Throughout an interview with Democratic presidential candidate Bernie Sanders on Thursday, MSNBC’s Chris Hayes tried, repeatedly, to get the Vermont senator to endorse Hillary Clinton for president of the United States.
Sanders refused — four times.
Since Sanders said that he plans to vote for Hillary Clinton in November, reporters have become increasingly persistent in fishing for a formal endorsement. But Sanders has refused to give them what they want.
Using the leverage he has accumulated throughout his unexpectedly successful presidential campaign, Sanders is withholding an endorsement in order to keep pressure on the Democratic establishment, urging party leaders to include more progressive elements in the party’s platform, from language supporting a $15 minimum wage to opposition to the Trans-Pacific Partnership.
And Sanders has had some success. While Democratic representatives appointed by the Clinton campaign have rebuffed Sanders’s attempt to include language opposing President Obama’s favored trade agreement, the Democratic platform is definitely showing the influence of the Sanders campaign.
But it does not go far enough, Sanders contends, and he will continue to place pressure on Hillary Clinton and high-ranking Democrats until he feels that his supporters have been given an adequate voice.
He has also not hesitated to express his disappointment that, in the name of loyalty, many Democrats have refused to take a strong stand against the Trans-Pacific Partnership, a pact that would grant unprecedented power to large corporations.
But while repeatedly refusing to endorse Clinton due to substantial and fundamental policy disagreements, Sanders has affirmed his desire to defeat Donald Trump, who has used the many economic grievances of the American public to worsen racial tensions and anti-immigrant backlash.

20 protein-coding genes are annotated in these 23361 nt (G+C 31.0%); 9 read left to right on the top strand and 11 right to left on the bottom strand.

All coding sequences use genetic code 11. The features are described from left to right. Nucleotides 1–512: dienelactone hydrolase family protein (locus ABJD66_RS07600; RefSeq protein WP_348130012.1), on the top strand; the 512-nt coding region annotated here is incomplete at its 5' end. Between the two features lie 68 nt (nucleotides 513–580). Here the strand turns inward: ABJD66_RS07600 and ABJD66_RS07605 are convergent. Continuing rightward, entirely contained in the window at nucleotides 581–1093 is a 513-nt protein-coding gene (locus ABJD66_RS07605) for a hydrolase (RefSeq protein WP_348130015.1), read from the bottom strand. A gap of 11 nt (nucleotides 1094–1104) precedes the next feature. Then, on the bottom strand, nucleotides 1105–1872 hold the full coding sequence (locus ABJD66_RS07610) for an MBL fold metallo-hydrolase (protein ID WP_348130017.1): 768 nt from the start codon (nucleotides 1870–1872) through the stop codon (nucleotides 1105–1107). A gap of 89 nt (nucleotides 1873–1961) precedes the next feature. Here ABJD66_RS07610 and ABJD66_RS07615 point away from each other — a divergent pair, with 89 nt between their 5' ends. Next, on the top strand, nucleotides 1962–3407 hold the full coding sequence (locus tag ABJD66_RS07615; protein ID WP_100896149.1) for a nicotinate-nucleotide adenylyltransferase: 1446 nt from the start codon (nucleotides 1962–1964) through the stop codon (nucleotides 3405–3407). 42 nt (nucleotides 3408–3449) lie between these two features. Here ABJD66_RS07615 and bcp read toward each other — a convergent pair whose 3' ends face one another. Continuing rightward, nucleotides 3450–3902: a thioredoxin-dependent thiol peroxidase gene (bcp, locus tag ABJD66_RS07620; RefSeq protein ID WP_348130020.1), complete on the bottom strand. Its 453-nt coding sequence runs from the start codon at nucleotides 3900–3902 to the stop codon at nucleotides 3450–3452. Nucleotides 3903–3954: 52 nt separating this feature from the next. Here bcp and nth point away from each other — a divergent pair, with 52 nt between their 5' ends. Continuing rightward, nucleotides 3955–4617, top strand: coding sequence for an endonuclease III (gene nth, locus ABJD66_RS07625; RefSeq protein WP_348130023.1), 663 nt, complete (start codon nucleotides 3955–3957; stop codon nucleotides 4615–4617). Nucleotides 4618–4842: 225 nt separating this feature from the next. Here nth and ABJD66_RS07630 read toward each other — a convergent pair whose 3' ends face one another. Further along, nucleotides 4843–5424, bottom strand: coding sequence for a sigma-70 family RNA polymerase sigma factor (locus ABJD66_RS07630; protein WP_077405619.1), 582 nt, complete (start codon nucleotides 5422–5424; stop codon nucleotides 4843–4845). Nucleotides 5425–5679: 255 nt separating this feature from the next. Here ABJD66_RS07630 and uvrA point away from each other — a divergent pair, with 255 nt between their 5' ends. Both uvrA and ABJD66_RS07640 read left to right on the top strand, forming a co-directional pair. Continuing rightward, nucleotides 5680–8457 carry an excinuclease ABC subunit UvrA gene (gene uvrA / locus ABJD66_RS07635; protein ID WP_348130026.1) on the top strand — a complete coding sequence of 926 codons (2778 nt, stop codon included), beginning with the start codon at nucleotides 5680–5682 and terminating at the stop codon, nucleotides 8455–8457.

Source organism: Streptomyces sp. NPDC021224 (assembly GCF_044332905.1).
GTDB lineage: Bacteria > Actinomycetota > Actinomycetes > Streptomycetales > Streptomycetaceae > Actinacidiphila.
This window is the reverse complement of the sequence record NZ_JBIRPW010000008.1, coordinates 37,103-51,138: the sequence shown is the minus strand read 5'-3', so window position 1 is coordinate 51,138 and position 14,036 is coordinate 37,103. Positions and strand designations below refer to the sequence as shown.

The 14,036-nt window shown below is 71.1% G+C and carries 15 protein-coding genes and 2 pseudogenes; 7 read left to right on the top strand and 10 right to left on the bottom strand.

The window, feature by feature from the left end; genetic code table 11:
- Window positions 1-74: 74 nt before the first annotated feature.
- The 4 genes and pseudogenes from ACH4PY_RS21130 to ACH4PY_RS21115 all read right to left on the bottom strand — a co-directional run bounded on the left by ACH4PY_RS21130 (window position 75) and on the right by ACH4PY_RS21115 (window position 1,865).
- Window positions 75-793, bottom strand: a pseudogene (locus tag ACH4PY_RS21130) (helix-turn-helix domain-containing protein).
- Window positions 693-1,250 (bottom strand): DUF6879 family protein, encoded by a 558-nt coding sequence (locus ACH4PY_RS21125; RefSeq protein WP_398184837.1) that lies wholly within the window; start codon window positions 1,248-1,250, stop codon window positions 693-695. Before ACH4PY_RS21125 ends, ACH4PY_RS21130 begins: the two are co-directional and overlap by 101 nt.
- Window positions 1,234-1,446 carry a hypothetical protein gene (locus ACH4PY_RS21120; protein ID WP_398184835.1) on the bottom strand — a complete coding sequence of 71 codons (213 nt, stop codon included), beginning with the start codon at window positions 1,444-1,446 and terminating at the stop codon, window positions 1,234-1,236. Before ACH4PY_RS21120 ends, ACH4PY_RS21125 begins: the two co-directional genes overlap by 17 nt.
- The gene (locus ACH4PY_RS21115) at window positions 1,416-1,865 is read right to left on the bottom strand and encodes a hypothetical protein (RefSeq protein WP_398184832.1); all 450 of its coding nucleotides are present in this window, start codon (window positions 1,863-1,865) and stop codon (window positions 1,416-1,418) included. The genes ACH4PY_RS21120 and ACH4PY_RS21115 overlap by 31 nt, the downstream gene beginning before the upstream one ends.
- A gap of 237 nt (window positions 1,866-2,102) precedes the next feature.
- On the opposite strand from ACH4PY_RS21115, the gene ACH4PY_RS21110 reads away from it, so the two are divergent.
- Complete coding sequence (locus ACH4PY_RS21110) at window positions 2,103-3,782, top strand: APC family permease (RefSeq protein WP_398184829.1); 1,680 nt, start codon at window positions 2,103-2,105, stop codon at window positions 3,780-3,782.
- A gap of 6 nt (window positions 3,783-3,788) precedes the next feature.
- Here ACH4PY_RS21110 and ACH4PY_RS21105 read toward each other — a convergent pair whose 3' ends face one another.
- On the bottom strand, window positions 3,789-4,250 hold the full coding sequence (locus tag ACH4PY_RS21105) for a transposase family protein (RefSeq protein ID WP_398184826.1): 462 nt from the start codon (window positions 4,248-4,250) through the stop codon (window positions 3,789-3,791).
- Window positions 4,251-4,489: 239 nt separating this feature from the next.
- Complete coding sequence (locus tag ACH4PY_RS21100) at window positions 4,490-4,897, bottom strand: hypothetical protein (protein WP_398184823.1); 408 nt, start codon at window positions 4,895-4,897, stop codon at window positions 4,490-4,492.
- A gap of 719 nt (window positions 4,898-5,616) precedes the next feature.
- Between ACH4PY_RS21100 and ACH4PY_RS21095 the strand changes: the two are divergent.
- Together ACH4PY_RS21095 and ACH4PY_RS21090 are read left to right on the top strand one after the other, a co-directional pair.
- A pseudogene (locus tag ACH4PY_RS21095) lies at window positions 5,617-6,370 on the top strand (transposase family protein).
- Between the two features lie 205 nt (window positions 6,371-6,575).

“I’m gonna do everything that I can to defeat Donald Trump,” Sanders told Hayes on Thursday.
Sanders cited Trump’s bigoted comments about Muslims, Mexicans, and women, as well as his desire to give huge tax breaks to the wealthiest, as reasons that he should be thoroughly repudiated.
But when Hayes asked if Sanders would be joining the Clinton campaign in his anti-Trump effort, Sanders once more refused to offer anything resembling an endorsement.
Sanders reiterated that he is “trying to work with Secretary Clinton’s campaign on areas that we can agree on,” but he acknowledged that there are differences that continue to drive a wedge between the two campaigns — Sanders’ support of single-payer healthcare and free public college tuition being primary examples.
By the conclusion of the interview, Sanders expressed his hope that the Clinton camp will ultimately come to embrace the aspects of his agenda that have thus far been left out of the Democratic platform, but, he added, “We are not there at this moment.”
Though he has come under scrutiny from the Democratic Party leadership for holding to his promise to stay in the race through the convention, most Democrats, according to polling data, seem to think it is a good thing that he has remained.
A poll released by Morning Consult last month “found that 57 percent of Democrats and Democratic-leaning independents think Sanders should stay in the race.”
For Sanders, his commitment to those who voted for him goes beyond a symbolic gesture of thanks; it is a commitment to creating serious change in a nation in which politics has become the instrument of the highest bidder, and in which ordinary Americans are being left in the cold by an economic system that disproportionately favors the wealthy.
“What do we want?” Sanders wrote in a recent op-ed for the Washington Post.
“We want to end the rapid movement that we are currently experiencing toward oligarchic control of our economic and political life. As Lincoln put it at Gettysburg, we want a government of the people, by the people and for the people. That is what we want, and that is what we will continue fighting for.”
[Photo by Justin Sullivan/Getty Images]